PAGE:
When interest rates increased by about 1.5% in mid-2013, I forecast that the housing market would stop growing and would even turn down this year.  That it did, making a trough at about the end of last winter.  Since then it turned up, but only at a very low rate.  Generally multi-unit properties are being construted at a slightly faster rate than single family homes, which have stagnated.  Meanwhile prices generally have continued to appreciate, although there are signs that these too may actually have turned down earlier this year before starting to appreciate again.

The latest data continues that trend.  Last week we already found out that while the more volatile housing starts number was deemed slighly disappointing, housing permits (which tend to be about a month ahead of starts) made a new post-recession high.  Today single family home sales were reported equal to their post recession high, made a little more than a year ago.  For the last few months they have been generally slightly positive YoY.  The less important existing home sales were positive YoY for the first time in many months yesterday.  Pending home sales declined from September, but were also have turned postive YoY.

All of the house price numbers are positive YoY.  The Case-Shiller index, however, has failed to make a new seasonally adjusted high since April.  It did increase month over month.  The median home prices of both new and existing home sales appear to have both re-accelerated after making a trough during the third quarter.

Mortgage rates continue to decline, with 30 year rates under 4% again.  This tells me that home sales will continue to improve, and are likely to improve a little more vigorously, in the months ahead.  And because housing is such a leading sector, this has made me increasingly optimistic about the economy, jobs, and wages next year.

Tuesday, November 25, 2014

Good news and bad news for workers: corporate profits rose in third quarter

  - by New Deal democrat

The BEA's revised release for 3rd quarter GDP included its calculation of corporate protifts, which rose 1.5% over the 2nd quarter, and once again made an all time high.

This is both good news and bad news.

The good news is that corporate profits, deflated by unit labor costs, also made a new high. This is a long leading indicator, meaning that it usually starts to decline one year or more before a recession starts. This in turn means that more jobs should continue be added to the eonomy over the next year.  Companies with shrinking profits do not hire new workers; companies with increasing profits do.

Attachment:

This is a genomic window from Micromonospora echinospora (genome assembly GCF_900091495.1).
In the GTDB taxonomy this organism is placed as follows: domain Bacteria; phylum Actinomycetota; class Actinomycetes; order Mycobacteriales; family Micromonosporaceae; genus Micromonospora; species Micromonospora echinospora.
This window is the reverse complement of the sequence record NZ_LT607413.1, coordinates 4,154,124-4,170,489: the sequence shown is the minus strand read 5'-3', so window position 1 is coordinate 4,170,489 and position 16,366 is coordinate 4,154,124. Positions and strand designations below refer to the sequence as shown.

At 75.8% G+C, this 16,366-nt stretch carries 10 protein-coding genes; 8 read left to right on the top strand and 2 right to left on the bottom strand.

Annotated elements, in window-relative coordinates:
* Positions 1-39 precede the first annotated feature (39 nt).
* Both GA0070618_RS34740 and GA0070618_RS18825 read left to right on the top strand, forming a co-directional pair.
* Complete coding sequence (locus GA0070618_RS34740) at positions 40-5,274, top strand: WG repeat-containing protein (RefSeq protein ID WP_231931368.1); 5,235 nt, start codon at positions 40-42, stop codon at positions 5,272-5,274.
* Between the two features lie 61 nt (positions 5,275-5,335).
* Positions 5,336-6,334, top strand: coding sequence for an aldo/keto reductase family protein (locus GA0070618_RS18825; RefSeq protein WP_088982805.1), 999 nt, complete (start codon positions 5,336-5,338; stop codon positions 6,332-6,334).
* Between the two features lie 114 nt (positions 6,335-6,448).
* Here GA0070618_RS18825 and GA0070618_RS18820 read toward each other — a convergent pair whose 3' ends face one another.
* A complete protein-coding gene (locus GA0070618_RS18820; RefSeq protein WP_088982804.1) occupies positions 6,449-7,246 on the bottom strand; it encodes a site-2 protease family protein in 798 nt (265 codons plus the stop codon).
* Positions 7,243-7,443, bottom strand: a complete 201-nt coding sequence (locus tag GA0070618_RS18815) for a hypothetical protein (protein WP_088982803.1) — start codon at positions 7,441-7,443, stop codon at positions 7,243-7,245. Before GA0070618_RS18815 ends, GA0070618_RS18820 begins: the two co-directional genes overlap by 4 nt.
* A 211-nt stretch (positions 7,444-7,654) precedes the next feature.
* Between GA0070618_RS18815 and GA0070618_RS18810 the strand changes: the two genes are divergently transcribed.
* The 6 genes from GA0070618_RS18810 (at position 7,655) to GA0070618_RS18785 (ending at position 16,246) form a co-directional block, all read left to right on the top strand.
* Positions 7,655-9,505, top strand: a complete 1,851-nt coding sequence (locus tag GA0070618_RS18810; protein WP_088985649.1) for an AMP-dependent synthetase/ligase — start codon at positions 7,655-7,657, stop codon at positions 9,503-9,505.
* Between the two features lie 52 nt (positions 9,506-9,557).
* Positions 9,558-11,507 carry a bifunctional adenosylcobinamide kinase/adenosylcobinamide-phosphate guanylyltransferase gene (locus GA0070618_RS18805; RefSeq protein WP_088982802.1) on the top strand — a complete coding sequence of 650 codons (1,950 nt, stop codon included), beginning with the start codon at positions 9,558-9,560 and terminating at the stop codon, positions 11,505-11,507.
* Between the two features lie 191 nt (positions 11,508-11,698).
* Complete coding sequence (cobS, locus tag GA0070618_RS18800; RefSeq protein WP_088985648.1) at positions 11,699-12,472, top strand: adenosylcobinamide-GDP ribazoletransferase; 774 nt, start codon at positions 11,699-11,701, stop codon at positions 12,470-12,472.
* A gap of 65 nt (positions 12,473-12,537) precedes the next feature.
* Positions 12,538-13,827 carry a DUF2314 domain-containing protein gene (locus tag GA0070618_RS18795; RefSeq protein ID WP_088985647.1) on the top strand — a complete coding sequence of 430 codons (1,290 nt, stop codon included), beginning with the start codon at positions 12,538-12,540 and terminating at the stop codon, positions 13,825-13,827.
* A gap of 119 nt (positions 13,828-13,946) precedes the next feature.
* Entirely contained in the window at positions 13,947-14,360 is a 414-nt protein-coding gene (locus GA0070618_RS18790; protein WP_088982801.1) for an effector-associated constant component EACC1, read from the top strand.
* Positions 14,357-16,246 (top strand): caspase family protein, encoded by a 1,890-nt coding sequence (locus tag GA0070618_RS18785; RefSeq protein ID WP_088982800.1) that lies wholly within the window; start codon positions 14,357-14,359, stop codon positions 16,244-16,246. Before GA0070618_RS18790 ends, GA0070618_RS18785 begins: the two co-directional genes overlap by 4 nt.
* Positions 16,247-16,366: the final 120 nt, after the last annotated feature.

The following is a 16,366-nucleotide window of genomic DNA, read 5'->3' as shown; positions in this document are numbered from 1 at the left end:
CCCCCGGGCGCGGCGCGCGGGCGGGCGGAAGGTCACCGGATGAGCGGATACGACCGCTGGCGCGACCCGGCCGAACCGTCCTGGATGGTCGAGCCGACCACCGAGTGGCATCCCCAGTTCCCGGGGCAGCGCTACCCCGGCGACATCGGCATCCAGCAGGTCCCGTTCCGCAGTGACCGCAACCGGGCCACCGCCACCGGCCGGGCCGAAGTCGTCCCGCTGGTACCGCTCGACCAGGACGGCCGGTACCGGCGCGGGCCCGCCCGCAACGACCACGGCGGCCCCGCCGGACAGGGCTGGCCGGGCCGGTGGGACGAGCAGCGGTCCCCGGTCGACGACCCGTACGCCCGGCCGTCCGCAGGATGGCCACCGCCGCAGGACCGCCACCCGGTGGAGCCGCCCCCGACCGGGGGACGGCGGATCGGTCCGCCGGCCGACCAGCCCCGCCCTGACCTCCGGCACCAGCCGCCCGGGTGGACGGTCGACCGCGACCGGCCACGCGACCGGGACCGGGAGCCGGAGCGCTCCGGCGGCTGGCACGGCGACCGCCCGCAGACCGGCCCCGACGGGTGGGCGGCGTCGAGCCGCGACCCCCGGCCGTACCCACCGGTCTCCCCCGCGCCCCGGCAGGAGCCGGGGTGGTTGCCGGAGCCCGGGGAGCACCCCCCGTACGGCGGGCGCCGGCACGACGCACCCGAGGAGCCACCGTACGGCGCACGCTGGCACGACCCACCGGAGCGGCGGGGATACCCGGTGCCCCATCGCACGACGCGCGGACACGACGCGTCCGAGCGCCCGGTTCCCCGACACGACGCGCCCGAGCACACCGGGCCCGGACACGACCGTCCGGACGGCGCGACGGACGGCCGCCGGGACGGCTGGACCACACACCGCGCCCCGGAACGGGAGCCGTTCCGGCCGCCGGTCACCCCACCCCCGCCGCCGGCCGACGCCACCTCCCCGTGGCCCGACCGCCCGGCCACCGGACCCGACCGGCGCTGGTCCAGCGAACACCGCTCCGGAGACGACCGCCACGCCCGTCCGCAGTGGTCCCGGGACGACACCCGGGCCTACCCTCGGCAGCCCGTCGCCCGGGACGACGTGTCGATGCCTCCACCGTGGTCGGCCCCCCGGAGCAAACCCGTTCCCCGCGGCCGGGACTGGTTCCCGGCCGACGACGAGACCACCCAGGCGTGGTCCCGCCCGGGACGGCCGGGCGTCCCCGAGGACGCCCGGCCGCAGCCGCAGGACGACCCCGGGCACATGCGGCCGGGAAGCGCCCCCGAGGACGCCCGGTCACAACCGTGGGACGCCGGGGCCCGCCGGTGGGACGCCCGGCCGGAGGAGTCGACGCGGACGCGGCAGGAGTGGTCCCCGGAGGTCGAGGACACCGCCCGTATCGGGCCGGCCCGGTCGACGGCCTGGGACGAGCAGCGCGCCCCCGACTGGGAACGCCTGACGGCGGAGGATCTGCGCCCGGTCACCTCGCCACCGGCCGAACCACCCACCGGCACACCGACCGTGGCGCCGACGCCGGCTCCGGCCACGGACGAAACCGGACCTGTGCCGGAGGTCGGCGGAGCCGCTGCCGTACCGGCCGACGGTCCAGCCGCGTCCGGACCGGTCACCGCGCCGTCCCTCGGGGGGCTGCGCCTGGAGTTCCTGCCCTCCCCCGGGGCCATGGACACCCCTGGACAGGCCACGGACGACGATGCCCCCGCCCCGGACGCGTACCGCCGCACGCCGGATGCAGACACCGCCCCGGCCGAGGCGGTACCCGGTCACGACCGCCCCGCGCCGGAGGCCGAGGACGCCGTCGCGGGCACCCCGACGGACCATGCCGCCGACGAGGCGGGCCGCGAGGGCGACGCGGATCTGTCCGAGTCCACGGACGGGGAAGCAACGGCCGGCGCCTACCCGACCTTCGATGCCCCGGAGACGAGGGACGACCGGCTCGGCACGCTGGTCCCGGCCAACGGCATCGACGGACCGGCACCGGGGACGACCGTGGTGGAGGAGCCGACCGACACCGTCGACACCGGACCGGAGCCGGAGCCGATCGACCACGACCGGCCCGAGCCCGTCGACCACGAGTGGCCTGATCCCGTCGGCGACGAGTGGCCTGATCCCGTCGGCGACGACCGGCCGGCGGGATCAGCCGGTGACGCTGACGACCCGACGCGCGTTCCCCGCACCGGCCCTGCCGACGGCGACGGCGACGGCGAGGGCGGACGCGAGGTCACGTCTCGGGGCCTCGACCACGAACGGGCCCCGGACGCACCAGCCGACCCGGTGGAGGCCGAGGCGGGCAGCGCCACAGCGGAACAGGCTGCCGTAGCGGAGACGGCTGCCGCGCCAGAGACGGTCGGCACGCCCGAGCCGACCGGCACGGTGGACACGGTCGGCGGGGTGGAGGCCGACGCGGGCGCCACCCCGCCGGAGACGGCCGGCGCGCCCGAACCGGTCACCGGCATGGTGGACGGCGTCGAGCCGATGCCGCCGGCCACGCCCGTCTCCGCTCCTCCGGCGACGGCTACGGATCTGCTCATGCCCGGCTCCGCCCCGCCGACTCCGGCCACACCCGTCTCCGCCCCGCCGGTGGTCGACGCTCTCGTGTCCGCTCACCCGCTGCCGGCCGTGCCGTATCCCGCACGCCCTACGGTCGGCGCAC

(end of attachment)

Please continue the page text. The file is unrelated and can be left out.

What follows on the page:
The bad news, of course, is that corporate profits continue to monopolize virtually all of the monetary gains since the economy started to expand in the second half of 2009.  Wages are still not sharing in the bounty.

I'll have more at later, and I'll post a link  UPDATE:  Here's the link.  I discuss this release in the broader context of the economy. It is virtually across the board good news.

Sunday, November 23, 2014

Gasoline "Breaks on through to the Other Side"...

... of the oil choke collar.

 - by New Deal democrat

This is from Gas Buddy this morning:

The price of gas has fallen to $2.82 a gallon.  That is lower than at all times in the last 4 years.

Remember that for every $0.10 gas prices decline, after you factor in the typical mileage driven for a vehicle, times the number of drivers in the US, that is something like another $36 billion a year that consumers can save or spend on other goods.

Update:  Here are a few statistics to help understand how much the US consumer is saving on gas.

The average vehicle in the US is driven 11,318 miles/year:

The average gas mileage in the US fleet is about 24 miles per gallon:

There are about 250 million vehicles in the US:

That's about 9 billion gallons of gas per month total in the US.

Every 10 cent decline put $900 million dollars a month in consumers' pockets.

Gas now is about 35 cents a gallon cheaper than it was last November. That means about $3 billion dollars this month that can be saved or spent elsewhere.